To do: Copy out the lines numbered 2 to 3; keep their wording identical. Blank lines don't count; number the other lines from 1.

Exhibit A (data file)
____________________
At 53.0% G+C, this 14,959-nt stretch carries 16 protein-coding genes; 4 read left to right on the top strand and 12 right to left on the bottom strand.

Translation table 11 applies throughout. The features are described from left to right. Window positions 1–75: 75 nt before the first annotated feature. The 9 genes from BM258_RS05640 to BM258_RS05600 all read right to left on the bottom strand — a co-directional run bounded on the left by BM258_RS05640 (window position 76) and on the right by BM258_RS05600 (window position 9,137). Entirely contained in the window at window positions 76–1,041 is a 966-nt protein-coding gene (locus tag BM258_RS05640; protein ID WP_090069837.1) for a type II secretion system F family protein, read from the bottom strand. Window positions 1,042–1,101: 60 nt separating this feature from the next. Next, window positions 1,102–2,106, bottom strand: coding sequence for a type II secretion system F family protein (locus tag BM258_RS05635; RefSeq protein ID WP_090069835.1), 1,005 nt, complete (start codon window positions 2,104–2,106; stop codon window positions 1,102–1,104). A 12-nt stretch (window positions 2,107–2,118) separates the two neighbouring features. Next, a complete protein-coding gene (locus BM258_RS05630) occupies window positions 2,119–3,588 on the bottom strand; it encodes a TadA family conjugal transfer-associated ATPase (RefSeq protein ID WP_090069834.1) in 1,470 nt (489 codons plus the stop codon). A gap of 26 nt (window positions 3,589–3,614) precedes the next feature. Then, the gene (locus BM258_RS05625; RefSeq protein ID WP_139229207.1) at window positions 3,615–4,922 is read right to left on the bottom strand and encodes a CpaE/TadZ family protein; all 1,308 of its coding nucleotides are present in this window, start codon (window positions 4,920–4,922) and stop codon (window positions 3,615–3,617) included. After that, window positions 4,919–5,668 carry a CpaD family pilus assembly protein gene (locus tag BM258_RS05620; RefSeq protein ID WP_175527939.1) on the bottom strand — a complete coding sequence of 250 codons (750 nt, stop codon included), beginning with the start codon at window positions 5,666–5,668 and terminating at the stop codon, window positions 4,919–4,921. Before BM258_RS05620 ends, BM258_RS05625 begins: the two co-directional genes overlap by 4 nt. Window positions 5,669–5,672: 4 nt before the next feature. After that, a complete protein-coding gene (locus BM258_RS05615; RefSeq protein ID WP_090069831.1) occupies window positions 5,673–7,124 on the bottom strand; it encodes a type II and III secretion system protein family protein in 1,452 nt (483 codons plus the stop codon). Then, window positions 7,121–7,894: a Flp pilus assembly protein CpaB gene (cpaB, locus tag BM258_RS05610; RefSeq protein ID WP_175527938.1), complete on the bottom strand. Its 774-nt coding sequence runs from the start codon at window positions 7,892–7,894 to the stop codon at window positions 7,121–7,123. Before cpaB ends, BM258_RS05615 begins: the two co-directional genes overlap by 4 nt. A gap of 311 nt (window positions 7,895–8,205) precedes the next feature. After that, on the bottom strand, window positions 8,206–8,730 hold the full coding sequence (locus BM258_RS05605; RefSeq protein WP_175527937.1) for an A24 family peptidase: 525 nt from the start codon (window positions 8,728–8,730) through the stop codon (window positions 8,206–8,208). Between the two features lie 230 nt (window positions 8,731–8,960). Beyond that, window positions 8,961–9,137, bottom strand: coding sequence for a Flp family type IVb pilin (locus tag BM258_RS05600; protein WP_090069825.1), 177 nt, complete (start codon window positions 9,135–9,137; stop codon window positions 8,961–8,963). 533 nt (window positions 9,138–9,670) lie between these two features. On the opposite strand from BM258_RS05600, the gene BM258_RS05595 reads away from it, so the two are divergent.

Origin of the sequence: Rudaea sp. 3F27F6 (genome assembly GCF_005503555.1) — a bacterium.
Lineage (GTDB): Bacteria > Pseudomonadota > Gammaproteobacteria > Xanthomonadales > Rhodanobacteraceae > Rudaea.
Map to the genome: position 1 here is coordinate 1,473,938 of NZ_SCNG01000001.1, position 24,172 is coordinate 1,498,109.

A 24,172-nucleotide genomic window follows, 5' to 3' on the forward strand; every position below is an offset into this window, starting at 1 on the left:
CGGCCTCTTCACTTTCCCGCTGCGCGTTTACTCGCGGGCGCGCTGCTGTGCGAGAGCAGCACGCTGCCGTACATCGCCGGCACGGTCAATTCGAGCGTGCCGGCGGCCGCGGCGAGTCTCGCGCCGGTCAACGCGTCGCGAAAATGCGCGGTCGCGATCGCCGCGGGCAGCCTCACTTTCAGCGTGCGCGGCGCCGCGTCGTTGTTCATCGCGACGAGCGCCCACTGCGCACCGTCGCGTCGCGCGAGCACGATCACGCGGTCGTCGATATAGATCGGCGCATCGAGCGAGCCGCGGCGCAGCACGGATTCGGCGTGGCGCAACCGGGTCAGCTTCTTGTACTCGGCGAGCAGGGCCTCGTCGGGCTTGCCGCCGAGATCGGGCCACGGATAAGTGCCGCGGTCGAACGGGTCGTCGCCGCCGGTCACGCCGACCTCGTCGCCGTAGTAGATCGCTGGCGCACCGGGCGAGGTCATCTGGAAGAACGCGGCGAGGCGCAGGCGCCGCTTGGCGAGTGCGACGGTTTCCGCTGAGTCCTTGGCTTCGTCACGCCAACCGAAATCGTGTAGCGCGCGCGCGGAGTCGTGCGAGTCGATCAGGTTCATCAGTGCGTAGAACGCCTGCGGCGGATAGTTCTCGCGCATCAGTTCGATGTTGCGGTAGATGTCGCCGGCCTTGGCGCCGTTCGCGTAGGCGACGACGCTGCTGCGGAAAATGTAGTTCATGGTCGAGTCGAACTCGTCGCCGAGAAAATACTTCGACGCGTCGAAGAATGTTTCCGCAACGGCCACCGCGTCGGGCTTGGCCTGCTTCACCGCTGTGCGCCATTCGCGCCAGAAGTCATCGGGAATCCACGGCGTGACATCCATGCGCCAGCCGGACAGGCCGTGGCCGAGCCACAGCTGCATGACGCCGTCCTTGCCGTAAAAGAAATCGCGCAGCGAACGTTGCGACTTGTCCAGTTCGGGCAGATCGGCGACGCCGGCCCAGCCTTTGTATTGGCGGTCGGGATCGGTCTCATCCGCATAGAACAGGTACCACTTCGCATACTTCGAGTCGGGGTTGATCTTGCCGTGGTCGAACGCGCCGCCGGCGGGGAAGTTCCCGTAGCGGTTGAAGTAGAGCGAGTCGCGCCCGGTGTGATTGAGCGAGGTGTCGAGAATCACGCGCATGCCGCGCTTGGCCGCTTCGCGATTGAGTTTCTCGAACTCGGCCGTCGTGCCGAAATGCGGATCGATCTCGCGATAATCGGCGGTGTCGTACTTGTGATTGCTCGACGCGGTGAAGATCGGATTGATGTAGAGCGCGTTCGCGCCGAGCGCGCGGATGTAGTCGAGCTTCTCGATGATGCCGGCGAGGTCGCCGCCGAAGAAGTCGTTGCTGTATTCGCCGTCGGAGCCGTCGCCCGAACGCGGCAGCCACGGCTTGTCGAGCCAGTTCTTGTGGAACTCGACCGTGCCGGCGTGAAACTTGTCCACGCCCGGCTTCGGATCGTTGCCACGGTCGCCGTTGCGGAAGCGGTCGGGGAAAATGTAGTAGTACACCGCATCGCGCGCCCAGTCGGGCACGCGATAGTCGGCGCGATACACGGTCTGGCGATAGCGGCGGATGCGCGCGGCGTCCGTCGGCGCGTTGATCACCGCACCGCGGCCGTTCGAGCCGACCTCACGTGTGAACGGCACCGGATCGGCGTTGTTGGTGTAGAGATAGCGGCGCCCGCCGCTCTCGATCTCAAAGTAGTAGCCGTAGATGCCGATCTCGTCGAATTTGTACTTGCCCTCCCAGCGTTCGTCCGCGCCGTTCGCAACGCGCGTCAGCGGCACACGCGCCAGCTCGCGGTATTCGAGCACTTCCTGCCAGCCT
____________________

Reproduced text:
Translation table 11 applies throughout. The features are described from left to right. Window positions 1–75: 75 nt before the first annotated feature. The 9 genes from BM258_RS05640 to BM258_RS05600 all read right to left on the bottom strand — a co-directional run bounded on the left by BM258_RS05640 (window position 76) and on the right by BM258_RS05600 (window position 9,137). Entirely contained in the window at window positions 76–1,041 is a 966-nt protein-coding gene (locus tag BM258_RS05640; protein ID WP_090069837.1) for a type II secretion system F family protein, read from the bottom strand. Window positions 1,042–1,101: 60 nt separating this feature from the next. Next, window positions 1,102–2,106, bottom strand: coding sequence for a type II secretion system F family protein (locus tag BM258_RS05635; RefSeq protein ID WP_090069835.1), 1,005 nt, complete (start codon window positions 2,104–2,106; stop codon window positions 1,102–1,104). A 12-nt stretch (window positions 2,107–2,118) separates the two neighbouring features. Next, a complete protein-coding gene (locus BM258_RS05630) occupies window positions 2,119–3,588 on the bottom strand; it encodes a TadA family conjugal transfer-associated ATPase (RefSeq protein ID WP_090069834.1) in 1,470 nt (489 codons plus the stop codon). A gap of 26 nt (window positions 3,589–3,614) precedes the next feature. Then, the gene (locus BM258_RS05625; RefSeq protein ID WP_139229207.1) at window positions 3,615–4,922 is read right to left on the bottom strand and encodes a CpaE/TadZ family protein; all 1,308 of its coding nucleotides are present in this window, start codon (window positions 4,920–4,922) and stop codon (window positions 3,615–3,617) included. After that, window positions 4,919–5,668 carry a CpaD family pilus assembly protein gene (locus tag BM258_RS05620; RefSeq protein ID WP_175527939.1) on the bottom strand — a complete coding sequence of 250 codons (750 nt, stop codon included), beginning with the start codon at window positions 5,666–5,668 and terminating at the stop codon, window positions 4,919–4,921. Before BM258_RS05620 ends, BM258_RS05625 begins: the two co-directional genes overlap by 4 nt. Window positions 5,669–5,672: 4 nt before the next feature. After that, a complete protein-coding gene (locus BM258_RS05615; RefSeq protein ID WP_090069831.1) occupies window positions 5,673–7,124 on the bottom strand; it encodes a type II and III secretion system protein family protein in 1,452 nt (483 codons plus the stop codon). Then, window positions 7,121–7,894: a Flp pilus assembly protein CpaB gene (cpaB, locus tag BM258_RS05610; RefSeq protein ID WP_175527938.1), complete on the bottom strand. Its 774-nt coding sequence runs from the start codon at window positions 7,892–7,894 to the stop codon at window positions 7,121–7,123. Before cpaB ends, BM258_RS05615 begins: the two co-directional genes overlap by 4 nt. A gap of 311 nt (window positions 7,895–8,205) precedes the next feature. After that, on the bottom strand, window positions 8,206–8,730 hold the full coding sequence (locus BM258_RS05605; RefSeq protein WP_175527937.1) for an A24 family peptidase: 525 nt from the start codon (window positions 8,728–8,730) through the stop codon (window positions 8,206–8,208). Between the two features lie 230 nt (window positions 8,731–8,960). Beyond that, window positions 8,961–9,137, bottom strand: coding sequence for a Flp family type IVb pilin (locus tag BM258_RS05600; protein WP_090069825.1), 177 nt, complete (start codon window positions 9,135–9,137; stop codon window positions 8,961–8,963). 533 nt (window positions 9,138–9,670) lie between these two features. On the opposite strand from BM258_RS05600, the gene BM258_RS05595 reads away from it, so the two are divergent.

Origin of the sequence: Rudaea sp. 3F27F6 (genome assembly GCF_005503555.1) — a bacterium.